Two proposals for expediting the federal government’s disposal of unneeded real property were highlighted during a hearing Wednesday by the House Oversight and Government Reform Committee.
The two bills were introduced by members of the committee earlier this year. At the hearing, Rep. Jason Chaffetz (R-Utah) said his bill, H.R. 665, would eliminate burdensome requirements giving priority claim on excess properties to public users, reported GovernmentExecutive.com. The measure would allow agencies to retain 20 percent of the revenue generated by selling properties and dedicate the remainder to debt reduction.
Rep. Mike Quigley (R-Ill.) also testified before the panel. His bill, H.R. 1205, would require the General Services Administration to submit a list of surplus properties to Congress annually, according to GovernmentExecutive.com.
To date, the oversight committee, chaired by Rep. Darrell Issa (R-Calif.), had not been leading the effort in the House to reform federal property disposal. That campaign has been spearheaded by the Transportation and Infrastructure’s Subcommittee on Economic Development, Public Buildings and Emergency Management whose chairman, Jeff Denham (R-Calif.), also testified yesterday.
Denham earlier introduced a measure establishing an independent commission that would review federal properties and make recommendations for consolidations, co-locations, redevelopment, selling or other actions to minimize costs and produce savings for the taxpayer. The economic development subcommittee passed Denham’s bill, H.R. 1734, on May 25.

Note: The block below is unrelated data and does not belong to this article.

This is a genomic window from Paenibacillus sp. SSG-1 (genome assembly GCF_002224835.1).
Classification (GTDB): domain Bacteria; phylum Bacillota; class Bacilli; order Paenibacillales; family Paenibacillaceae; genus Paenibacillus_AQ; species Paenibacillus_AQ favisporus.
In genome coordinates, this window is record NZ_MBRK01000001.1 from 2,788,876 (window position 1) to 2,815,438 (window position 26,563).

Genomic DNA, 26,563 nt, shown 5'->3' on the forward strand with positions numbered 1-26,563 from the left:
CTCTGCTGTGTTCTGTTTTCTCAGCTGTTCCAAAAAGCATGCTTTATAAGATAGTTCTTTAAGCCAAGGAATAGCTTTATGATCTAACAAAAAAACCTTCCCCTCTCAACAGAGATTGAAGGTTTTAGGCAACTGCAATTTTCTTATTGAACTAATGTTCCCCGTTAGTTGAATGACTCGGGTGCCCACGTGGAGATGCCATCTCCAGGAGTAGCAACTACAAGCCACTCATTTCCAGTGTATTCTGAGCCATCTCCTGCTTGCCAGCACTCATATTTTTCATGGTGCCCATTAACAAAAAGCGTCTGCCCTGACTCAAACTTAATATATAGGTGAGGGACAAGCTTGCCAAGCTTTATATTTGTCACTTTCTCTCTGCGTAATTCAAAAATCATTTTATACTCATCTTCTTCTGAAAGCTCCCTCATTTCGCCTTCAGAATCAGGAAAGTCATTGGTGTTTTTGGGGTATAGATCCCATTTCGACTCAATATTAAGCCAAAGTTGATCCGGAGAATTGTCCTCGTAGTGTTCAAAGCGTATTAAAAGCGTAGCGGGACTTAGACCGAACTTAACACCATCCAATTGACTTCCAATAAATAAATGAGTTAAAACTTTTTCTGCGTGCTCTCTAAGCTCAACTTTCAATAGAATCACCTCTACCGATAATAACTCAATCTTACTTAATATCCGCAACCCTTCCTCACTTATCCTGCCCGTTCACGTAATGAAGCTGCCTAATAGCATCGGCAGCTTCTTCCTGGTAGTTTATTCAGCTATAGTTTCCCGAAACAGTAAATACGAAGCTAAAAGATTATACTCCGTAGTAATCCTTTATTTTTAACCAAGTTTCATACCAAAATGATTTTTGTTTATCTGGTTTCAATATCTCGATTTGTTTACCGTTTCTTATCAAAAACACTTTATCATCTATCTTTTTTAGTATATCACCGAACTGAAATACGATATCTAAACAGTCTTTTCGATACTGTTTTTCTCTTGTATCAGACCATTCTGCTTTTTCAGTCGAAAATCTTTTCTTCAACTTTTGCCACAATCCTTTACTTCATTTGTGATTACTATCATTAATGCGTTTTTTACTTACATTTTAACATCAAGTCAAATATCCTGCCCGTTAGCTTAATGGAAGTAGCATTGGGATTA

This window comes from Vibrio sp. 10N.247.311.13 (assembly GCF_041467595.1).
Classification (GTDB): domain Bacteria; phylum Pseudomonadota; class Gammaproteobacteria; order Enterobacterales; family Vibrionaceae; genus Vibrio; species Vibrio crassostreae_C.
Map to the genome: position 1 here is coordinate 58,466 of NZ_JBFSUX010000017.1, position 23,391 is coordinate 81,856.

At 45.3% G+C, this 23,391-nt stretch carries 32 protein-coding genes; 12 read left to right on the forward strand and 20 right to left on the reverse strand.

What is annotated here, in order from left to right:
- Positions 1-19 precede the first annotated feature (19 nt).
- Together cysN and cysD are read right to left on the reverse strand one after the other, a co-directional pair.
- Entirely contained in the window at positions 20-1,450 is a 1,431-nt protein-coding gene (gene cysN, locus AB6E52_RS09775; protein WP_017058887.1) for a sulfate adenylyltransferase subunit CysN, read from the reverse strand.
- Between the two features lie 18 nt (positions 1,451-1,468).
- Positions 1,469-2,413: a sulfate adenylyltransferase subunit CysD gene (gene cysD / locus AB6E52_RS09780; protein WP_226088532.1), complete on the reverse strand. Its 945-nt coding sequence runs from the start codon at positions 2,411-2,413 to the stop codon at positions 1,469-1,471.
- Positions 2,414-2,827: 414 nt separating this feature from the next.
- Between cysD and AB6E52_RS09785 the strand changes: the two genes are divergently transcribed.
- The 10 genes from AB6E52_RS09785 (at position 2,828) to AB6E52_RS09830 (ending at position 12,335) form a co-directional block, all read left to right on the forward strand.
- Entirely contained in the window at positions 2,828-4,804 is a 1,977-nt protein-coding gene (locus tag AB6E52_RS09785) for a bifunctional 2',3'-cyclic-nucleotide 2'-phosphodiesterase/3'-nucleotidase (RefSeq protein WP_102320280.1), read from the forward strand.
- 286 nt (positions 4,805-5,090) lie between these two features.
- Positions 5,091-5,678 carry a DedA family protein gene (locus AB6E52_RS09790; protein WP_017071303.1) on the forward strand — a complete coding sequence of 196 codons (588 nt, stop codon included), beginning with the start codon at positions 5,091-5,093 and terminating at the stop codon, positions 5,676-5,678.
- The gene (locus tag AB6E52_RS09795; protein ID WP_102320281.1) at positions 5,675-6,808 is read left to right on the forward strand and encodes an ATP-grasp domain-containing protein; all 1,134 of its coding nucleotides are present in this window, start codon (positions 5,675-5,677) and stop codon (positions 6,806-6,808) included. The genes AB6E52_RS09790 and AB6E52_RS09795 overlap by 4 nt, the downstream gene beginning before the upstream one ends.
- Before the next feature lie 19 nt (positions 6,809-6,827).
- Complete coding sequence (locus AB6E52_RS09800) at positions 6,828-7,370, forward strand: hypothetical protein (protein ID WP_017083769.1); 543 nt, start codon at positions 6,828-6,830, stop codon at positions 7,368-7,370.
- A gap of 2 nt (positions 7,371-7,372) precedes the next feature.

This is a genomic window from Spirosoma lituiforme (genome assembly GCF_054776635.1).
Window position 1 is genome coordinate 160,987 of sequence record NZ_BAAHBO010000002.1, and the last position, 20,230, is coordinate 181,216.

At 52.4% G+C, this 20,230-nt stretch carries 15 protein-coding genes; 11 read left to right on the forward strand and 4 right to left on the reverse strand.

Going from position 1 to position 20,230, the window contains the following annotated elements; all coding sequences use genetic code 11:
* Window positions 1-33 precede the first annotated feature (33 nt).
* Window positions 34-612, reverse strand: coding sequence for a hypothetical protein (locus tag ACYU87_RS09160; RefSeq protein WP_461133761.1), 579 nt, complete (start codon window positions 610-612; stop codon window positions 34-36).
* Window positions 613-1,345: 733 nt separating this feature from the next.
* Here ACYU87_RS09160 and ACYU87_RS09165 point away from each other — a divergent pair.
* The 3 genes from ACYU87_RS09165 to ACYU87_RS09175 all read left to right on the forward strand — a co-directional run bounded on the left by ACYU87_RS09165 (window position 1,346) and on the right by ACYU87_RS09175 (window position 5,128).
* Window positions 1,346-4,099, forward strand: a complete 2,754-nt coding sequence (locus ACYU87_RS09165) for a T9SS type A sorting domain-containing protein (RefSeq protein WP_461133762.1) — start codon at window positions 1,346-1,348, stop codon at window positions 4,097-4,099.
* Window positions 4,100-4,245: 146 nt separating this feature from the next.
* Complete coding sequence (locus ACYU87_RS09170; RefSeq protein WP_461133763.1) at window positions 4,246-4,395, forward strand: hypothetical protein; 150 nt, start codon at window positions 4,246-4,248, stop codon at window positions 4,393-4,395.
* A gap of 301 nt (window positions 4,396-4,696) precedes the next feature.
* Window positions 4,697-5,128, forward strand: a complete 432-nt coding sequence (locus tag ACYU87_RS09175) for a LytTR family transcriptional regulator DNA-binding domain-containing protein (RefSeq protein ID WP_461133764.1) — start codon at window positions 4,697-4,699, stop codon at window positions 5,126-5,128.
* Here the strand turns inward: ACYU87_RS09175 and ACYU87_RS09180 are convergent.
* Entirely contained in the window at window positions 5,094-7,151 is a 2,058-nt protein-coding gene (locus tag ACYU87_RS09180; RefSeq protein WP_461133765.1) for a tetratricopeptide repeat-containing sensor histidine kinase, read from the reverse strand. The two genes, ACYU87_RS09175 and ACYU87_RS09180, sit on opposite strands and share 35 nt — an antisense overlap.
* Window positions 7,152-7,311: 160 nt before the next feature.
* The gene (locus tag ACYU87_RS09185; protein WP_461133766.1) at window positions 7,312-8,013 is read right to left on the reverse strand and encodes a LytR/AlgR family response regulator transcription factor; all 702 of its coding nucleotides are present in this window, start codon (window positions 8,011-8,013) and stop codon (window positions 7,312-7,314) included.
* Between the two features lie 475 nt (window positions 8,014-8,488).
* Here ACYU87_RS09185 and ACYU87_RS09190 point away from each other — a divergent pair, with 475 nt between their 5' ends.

Tom Carper (D-Del.), chairman of the Senate Homeland Security and Governmental Affairs’ Subcommittee on Federal Financial Management, is expected to introduce similar legislation shortly.
CBO Questions Savings
Issa used the hearing to unveil a recent analysis by the Congressional Budget Office (CBO) concluding that the Obama administration’s proposal to streamline property disposal would cost the government money over the next 10 years in stark contrast to the $15 billion in savings it had touted. Denham’s proposal is similar in many respects to the administration’s; both, for instance, would create a civilian BRAC commission.
The administration’s plan would allow agencies to spend up to 40 percent of the proceeds gained from selling excess properties. As a result, the proposal would increase direct spending by $60 million, CBO concluded, because some of the revenue going to agencies would have accrued to the federal government under current law and could not be spent. In addition, CBO estimated that carrying out the proposal would cost $420 million over the next five years to prepare properties for sale.
“There is broad agreement that the federal government should stop wasting money on properties it doesn’t need and that taxpayers should reap the benefits,” Issa said after yesterday’s hearing. “For a monumental undertaking like this to work, the administration must back up their claimed savings and partner with Congress and private and non-profit stakeholders to forge consensus,” he added.
Testimony from the hearing is available on the oversight committee’s website.